"Snow from the surrounding mountains is continuing to melt and flow into the river, and will do so throughout the month of June," the United Nations Assistance Mission to Afghanistan (UNAMA) area coordinator for the central region, Jens Tranum-Kristensen, said. Mud houses in the area were also posing a threat as they could collapse and cause extensive damage and force more people out of the village.
"The water is rising slowly, so there is time for people to leave the area, but they will have to deal with the aftereffects of the damage caused," he asserted. Serving to exacerbate the problem was the fact that the four-year drought had dried up the land to the degree that it could no longer absorb water easily, he added.
Some 19 families in the village of Sayad, which borders on Parvan Province, had already been relocated last week when the flooding first started in Kapisa. They were sheltered on higher and dryer ground, and other families at risk were being alerted to the situation, Tranum-Kristensen said. "The river has diverted itself by up to 100 metres to the southeast of its principal course," he added.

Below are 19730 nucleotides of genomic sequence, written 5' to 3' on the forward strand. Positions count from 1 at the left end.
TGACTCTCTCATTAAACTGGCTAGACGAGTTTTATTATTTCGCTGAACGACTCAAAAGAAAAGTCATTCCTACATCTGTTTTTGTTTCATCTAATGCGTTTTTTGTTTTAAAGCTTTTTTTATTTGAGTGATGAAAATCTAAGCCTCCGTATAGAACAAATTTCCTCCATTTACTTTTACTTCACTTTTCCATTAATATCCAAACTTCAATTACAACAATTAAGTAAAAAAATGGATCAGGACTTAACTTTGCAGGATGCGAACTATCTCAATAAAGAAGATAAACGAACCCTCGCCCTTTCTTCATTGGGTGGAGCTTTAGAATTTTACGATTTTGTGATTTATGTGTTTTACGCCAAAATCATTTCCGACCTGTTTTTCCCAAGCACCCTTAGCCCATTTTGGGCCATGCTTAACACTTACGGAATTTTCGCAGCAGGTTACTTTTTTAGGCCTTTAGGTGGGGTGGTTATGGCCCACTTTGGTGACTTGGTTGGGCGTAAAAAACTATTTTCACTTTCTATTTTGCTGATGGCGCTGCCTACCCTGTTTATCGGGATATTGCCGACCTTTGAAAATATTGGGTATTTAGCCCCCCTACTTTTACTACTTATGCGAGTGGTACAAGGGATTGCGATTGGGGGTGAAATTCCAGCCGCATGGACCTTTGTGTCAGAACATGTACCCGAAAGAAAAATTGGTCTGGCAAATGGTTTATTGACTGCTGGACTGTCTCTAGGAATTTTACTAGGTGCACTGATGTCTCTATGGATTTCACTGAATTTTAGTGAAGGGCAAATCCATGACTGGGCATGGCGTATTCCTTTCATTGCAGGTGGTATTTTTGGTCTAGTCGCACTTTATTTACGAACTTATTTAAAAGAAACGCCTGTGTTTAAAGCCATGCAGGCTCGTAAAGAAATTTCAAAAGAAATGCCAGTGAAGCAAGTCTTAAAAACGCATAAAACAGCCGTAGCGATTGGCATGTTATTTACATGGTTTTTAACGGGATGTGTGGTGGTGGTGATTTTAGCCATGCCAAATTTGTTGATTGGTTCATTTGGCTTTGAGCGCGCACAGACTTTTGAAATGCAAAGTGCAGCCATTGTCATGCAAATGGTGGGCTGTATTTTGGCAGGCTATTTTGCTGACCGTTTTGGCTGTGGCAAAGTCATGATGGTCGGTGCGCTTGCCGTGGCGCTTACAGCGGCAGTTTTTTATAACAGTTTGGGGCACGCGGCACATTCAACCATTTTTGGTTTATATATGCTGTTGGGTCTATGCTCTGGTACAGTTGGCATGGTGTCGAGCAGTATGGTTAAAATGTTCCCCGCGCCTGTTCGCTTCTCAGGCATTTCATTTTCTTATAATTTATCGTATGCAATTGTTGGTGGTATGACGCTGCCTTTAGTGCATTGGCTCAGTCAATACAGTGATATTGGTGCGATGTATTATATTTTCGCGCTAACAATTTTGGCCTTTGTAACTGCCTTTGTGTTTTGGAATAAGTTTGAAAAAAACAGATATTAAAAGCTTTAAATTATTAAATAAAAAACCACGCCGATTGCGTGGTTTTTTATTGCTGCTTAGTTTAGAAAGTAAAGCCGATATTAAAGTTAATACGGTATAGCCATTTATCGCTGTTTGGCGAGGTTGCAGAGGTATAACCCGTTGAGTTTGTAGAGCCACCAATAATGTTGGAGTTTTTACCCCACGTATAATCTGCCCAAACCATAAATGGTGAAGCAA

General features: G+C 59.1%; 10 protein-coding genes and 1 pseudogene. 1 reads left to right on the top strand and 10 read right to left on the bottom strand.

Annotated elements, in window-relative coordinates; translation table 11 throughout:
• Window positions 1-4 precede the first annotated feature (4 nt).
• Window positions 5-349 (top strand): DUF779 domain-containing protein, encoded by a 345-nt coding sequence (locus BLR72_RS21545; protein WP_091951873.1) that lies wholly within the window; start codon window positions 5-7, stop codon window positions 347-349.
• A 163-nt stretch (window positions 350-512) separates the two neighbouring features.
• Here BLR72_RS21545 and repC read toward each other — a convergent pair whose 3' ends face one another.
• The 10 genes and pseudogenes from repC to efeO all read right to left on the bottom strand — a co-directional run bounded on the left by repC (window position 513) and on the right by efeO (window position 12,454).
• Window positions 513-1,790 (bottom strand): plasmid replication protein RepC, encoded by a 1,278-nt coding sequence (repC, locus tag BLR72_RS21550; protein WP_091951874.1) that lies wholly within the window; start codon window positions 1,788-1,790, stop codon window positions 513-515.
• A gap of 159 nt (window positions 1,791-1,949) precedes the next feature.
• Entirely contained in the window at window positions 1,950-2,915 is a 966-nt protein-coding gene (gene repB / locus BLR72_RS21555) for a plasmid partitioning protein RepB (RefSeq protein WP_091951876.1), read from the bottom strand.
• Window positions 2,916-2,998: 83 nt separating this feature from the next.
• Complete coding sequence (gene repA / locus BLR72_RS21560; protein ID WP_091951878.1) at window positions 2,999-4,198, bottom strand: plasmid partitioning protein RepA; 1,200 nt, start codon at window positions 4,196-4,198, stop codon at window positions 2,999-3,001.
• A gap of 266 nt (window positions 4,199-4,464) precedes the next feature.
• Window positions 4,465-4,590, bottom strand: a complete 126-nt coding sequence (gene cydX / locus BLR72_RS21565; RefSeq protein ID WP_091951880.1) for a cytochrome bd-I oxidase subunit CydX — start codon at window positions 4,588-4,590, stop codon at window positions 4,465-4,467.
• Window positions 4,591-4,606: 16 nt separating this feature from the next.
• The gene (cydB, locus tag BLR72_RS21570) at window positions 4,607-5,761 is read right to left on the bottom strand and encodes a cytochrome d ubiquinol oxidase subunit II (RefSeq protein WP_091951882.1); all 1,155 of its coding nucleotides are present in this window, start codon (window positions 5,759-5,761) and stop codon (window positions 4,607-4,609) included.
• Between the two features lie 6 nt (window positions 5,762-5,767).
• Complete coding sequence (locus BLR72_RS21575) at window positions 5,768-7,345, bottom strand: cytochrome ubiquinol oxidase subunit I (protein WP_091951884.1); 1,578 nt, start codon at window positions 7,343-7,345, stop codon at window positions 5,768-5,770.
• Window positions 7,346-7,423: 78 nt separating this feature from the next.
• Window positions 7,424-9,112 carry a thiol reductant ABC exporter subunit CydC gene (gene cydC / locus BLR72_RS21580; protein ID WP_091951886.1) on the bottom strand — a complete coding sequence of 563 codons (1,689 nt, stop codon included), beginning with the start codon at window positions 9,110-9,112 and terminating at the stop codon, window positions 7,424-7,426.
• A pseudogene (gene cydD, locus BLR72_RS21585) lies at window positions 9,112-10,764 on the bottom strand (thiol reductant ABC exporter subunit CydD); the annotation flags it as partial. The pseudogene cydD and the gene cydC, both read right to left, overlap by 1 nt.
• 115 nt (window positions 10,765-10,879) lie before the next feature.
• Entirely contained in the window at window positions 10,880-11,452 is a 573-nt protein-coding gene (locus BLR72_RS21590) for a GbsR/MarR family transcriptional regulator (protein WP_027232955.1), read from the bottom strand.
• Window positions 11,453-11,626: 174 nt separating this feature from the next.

Several international NGOs, including ACTED-France, the International Federation of the Red Cross and the Afghan Red Crescent, had visited and assessed the area over the weekend, and were responding to the needs of those affected. "They are distributing non-food items, such as tents and cooking stoves," Tranum-Kristensen explained.
While the exact extent of damage was still unknown, it was estimated that up to 80 ha of land could have been flooded. "These people have also lost their crops, which is going to put them in a very bad situation for the rest of the year," he stressed.
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